Shepparton preserving company: The tomato processing industry and the national interest
Date of this Version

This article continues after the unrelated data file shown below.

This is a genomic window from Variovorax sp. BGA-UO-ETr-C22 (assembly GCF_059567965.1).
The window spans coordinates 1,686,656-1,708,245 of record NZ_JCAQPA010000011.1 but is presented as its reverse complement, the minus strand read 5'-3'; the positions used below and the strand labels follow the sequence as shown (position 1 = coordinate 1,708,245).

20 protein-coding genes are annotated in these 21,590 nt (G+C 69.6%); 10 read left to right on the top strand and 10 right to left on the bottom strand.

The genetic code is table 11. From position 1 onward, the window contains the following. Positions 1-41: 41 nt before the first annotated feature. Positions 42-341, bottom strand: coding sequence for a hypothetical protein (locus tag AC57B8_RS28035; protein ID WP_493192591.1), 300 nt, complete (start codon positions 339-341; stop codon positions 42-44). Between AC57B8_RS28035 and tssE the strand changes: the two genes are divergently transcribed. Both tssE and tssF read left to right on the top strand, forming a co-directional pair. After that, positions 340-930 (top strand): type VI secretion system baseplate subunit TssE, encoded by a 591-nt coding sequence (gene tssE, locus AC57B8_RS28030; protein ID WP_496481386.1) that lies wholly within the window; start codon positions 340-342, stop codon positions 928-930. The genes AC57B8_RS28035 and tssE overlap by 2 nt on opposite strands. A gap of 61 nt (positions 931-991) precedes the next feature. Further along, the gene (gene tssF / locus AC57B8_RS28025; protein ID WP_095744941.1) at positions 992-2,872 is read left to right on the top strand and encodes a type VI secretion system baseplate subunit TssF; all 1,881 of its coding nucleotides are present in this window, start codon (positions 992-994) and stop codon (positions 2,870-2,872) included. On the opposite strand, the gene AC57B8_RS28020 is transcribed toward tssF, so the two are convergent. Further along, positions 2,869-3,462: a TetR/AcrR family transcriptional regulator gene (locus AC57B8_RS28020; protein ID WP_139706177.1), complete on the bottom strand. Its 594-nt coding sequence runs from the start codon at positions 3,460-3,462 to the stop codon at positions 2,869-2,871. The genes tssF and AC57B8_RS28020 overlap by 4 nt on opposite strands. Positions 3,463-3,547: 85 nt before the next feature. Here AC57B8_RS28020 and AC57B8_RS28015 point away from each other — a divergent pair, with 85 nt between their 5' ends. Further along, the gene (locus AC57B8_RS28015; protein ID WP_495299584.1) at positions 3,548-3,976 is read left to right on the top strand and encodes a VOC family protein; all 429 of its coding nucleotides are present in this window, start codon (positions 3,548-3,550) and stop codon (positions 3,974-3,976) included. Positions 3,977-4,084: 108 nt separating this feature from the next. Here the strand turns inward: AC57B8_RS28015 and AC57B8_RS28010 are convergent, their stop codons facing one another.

The community of tomato growers in Australia, which is largely based in the Goulburn Valley in Victoria, has been so affected by economic decline that their ‘viability was under threat’ (Australian Productivity Commission [PC], 2013). How and whether this situation can be improved is a challenge to government — federal, state and local — the wholesale and retail fruit markets, growers and producers. In the course of finding a solution to this decline, the media — both commercial and social — played a significant role in developing public opinion and in seeing its effect in action. The improvement of parlous social and economic conditions in farming communities where tomato growing is a major industry is complicated by the scope of Australia's international trade obligations — multilateral, regional, and bilateral. The range of legally compliant remedies is limited to restraints on imports by the alteration of tariffs or the imposition of quotas, including zero quotas (General Agreement on Tariffs and Trade [GATT], 1994, Article XIX; Agreement on Safeguards [AoS], 1994). But the availability of these depends on serious damage being caused by a sudden and unforeseen increase in the level of imports of processed tomatoes or their sale in Australia at a price below the cost of their production. There are further limitations if the source of the imports is at a low level and from a developing country or where any action is foreclosed by the terms of an existing Preferential Trade Agreement (PTA) with the exporting state. It is important to remember that these goods are being lawfully traded and to interfere with the terms of trade goes against the policy of trade liberalisation, which Australia has enthusiastically upheld for a long period of time…
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